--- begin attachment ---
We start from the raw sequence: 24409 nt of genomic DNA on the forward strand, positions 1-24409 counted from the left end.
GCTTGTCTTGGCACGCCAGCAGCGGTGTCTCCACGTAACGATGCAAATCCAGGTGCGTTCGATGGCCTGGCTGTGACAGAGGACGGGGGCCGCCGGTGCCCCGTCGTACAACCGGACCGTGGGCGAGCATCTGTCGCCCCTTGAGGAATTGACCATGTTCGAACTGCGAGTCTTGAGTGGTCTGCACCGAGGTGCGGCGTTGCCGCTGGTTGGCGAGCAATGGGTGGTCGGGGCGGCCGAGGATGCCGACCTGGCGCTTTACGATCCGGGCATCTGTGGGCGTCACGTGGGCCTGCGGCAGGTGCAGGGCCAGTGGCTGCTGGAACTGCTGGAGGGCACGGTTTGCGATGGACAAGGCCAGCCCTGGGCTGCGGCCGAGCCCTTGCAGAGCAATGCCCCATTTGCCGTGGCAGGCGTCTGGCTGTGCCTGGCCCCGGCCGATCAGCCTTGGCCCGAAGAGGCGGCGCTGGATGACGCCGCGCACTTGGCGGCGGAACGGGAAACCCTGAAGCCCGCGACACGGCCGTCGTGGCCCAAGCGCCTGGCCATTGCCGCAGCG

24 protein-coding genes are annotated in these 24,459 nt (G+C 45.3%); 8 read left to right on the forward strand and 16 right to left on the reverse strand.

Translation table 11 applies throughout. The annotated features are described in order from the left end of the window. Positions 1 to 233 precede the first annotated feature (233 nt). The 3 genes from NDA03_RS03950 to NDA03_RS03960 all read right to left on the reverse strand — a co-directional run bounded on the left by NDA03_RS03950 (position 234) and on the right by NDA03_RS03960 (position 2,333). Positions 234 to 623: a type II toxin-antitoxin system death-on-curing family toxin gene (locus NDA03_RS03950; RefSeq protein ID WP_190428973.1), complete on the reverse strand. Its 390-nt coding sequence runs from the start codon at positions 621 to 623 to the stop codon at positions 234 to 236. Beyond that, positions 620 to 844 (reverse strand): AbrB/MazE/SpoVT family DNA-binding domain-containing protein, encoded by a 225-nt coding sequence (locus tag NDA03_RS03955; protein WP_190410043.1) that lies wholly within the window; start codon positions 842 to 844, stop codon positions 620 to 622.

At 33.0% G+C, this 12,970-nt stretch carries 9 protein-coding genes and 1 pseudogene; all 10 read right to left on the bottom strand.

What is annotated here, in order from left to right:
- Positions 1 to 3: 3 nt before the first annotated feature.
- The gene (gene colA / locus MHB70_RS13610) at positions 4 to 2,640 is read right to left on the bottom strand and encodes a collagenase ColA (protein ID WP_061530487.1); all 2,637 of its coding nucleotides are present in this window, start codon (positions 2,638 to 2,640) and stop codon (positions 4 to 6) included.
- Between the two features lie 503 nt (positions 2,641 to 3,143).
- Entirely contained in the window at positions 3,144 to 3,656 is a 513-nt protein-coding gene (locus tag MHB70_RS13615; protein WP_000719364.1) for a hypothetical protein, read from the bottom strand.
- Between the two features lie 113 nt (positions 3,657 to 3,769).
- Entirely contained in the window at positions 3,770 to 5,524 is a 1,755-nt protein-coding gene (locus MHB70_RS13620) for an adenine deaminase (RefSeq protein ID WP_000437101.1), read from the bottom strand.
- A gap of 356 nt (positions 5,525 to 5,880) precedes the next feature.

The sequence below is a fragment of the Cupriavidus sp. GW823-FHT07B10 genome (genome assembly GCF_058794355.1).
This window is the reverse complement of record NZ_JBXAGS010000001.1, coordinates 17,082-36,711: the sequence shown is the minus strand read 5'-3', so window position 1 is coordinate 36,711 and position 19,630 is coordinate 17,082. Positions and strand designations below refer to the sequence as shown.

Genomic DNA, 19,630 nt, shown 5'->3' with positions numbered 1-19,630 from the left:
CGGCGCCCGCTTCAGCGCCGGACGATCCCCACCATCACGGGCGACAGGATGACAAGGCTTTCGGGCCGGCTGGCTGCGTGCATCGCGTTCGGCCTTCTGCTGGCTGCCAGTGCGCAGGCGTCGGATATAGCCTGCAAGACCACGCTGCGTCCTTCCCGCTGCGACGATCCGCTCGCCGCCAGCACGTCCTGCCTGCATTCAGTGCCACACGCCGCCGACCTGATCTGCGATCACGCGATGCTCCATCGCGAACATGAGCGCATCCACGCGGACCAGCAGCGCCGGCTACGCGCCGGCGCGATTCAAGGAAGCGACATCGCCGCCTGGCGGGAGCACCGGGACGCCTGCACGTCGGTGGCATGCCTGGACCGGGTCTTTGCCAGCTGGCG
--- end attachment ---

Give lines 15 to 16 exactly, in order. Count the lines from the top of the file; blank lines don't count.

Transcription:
This window is the reverse complement of record NZ_JBXAGS010000001.1, coordinates 17,082-36,711: the sequence shown is the minus strand read 5'-3', so window position 1 is coordinate 36,711 and position 19,630 is coordinate 17,082. Positions and strand designations below refer to the sequence as shown.

Genomic DNA, 19,630 nt, shown 5'->3' with positions numbered 1-19,630 from the left: